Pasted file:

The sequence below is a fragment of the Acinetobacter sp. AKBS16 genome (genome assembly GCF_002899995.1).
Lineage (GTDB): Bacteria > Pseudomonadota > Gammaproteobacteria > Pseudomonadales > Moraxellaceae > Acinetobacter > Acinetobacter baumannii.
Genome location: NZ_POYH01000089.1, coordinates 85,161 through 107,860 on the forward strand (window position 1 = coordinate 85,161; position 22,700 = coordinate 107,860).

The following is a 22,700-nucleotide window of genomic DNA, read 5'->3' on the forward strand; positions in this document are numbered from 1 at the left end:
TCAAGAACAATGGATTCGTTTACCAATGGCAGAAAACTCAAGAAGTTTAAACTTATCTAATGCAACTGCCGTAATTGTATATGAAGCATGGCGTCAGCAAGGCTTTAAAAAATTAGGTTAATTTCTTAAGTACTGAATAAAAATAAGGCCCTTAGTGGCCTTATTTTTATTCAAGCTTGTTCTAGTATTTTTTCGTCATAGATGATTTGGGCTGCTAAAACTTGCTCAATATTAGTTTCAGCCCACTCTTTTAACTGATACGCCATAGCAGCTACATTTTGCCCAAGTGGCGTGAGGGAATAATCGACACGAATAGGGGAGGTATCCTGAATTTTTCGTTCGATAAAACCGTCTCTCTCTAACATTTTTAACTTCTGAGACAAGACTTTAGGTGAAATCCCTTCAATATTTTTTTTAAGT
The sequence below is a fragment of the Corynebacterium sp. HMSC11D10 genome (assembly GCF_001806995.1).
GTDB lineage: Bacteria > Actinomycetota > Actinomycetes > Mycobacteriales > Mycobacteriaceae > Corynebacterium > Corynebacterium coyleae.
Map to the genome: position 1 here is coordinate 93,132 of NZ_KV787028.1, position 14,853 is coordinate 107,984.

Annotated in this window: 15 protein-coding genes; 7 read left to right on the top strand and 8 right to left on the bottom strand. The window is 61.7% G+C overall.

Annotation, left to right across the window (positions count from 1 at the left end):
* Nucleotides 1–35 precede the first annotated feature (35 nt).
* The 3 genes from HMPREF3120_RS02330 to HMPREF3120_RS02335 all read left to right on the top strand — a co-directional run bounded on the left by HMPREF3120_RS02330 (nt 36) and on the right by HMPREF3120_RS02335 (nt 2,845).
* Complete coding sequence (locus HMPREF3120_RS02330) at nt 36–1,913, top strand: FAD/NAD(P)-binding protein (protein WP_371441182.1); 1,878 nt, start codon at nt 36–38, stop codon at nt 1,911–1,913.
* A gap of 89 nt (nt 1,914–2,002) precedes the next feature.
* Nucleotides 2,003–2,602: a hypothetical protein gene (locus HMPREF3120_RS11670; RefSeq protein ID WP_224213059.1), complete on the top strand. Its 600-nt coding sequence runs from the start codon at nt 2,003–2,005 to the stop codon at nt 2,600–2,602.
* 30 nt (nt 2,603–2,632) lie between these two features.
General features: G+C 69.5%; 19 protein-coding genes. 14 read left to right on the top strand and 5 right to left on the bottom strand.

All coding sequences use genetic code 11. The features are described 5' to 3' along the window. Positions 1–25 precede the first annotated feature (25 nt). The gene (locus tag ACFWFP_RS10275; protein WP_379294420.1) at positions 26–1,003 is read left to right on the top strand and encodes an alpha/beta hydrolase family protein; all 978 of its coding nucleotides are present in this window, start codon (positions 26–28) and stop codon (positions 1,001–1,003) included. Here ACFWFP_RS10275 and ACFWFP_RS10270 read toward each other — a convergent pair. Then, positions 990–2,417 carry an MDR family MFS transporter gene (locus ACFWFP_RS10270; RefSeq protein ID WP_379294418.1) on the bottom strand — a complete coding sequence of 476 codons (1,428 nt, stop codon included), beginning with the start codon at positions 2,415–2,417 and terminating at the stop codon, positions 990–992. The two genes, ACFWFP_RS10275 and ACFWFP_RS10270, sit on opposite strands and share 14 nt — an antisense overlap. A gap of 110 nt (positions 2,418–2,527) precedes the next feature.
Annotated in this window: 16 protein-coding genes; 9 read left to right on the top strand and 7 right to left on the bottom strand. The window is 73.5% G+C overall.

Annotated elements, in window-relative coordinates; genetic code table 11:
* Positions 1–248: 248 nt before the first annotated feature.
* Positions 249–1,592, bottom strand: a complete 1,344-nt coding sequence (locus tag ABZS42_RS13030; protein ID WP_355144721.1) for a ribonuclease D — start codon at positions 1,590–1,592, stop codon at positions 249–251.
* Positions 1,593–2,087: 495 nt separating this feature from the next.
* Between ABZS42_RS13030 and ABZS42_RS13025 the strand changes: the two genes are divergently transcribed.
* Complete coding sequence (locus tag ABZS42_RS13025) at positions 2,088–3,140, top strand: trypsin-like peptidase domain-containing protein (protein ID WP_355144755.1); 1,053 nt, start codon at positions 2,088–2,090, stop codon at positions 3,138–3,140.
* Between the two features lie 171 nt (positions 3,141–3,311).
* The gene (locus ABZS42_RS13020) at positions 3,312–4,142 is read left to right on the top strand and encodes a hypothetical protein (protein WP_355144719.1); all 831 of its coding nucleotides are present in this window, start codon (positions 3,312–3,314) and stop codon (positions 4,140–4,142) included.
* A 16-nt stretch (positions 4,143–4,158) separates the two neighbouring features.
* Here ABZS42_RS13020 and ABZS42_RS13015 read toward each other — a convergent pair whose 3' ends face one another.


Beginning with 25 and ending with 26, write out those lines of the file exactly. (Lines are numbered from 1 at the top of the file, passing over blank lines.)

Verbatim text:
* Complete coding sequence (locus tag ABZS42_RS13025) at positions 2,088–3,140, top strand: trypsin-like peptidase domain-containing protein (protein ID WP_355144755.1); 1,053 nt, start codon at positions 2,088–2,090, stop codon at positions 3,138–3,140.
* Between the two features lie 171 nt (positions 3,141–3,311).